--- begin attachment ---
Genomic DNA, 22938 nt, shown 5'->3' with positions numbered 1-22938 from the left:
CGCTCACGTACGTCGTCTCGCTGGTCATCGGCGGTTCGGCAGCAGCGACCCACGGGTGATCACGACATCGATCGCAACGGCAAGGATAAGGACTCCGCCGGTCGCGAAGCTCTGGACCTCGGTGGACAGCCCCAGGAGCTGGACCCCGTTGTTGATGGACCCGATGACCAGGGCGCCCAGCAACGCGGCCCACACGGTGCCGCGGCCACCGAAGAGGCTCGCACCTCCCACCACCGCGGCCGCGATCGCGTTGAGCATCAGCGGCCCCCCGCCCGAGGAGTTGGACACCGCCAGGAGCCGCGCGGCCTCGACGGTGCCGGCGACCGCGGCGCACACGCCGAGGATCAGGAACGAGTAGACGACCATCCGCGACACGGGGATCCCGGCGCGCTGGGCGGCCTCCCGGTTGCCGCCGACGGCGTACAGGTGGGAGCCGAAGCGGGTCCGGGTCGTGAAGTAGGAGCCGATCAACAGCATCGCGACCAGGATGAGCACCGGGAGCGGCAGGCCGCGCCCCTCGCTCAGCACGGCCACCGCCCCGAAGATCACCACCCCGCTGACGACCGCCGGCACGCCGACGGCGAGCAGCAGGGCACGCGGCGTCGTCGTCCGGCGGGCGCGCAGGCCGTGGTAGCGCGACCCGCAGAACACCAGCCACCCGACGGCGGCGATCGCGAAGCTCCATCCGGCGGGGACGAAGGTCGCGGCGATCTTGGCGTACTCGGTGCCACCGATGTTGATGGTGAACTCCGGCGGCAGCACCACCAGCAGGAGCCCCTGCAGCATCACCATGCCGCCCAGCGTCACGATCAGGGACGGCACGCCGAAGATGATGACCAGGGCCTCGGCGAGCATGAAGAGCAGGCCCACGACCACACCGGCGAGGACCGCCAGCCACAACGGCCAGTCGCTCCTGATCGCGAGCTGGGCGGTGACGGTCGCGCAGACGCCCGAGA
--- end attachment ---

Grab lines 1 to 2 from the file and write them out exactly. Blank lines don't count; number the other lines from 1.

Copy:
Genomic DNA, 22938 nt, shown 5'->3' with positions numbered 1-22938 from the left:
CGCTCACGTACGTCGTCTCGCTGGTCATCGGCGGTTCGGCAGCAGCGACCCACGGGTGATCACGACATCGATCGCAACGGCAAGGATAAGGACTCCGCCGGTCGCGAAGCTCTGGACCTCGGTGGACAGCCCCAGGAGCTGGACCCCGTTGTTGATGGACCCGATGACCAGGGCGCCCAGCAACGCGGCCCACACGGTGCCGCGGCCACCGAAGAGGCTCGCACCTCCCACCACCGCGGCCGCGATCGCGTTGAGCATCAGCGGCCCCCCGCCCGAGGAGTTGGACACCGCCAGGAGCCGCGCGGCCTCGACGGTGCCGGCGACCGCGGCGCACACGCCGAGGATCAGGAACGAGTAGACGACCATCCGCGACACGGGGATCCCGGCGCGCTGGGCGGCCTCCCGGTTGCCGCCGACGGCGTACAGGTGGGAGCCGAAGCGGGTCCGGGTCGTGAAGTAGGAGCCGATCAACAGCATCGCGACCAGGATGAGCACCGGGAGCGGCAGGCCGCGCCCCTCGCTCAGCACGGCCACCGCCCCGAAGATCACCACCCCGCTGACGACCGCCGGCACGCCGACGGCGAGCAGCAGGGCACGCGGCGTCGTCGTCCGGCGGGCGCGCAGGCCGTGGTAGCGCGACCCGCAGAACACCAGCCACCCGACGGCGGCGATCGCGAAGCTCCATCCGGCGGGGACGAAGGTCGCGGCGATCTTGGCGTACTCGGTGCCACCGATGTTGATGGTGAACTCCGGCGGCAGCACCACCAGCAGGAGCCCCTGCAGCATCACCATGCCGCCCAGCGTCACGATCAGGGACGGCACGCCGAAGATGATGACCAGGGCCTCGGCGAGCATGAAGAGCAGGCCCACGACCACACCGGCGAGGACCGCCAGCCACAACGGCCAGTCGCTCCTGATCGCGAGCTGGGCGGTGACGGTCGCGCAGACGCCCGAGA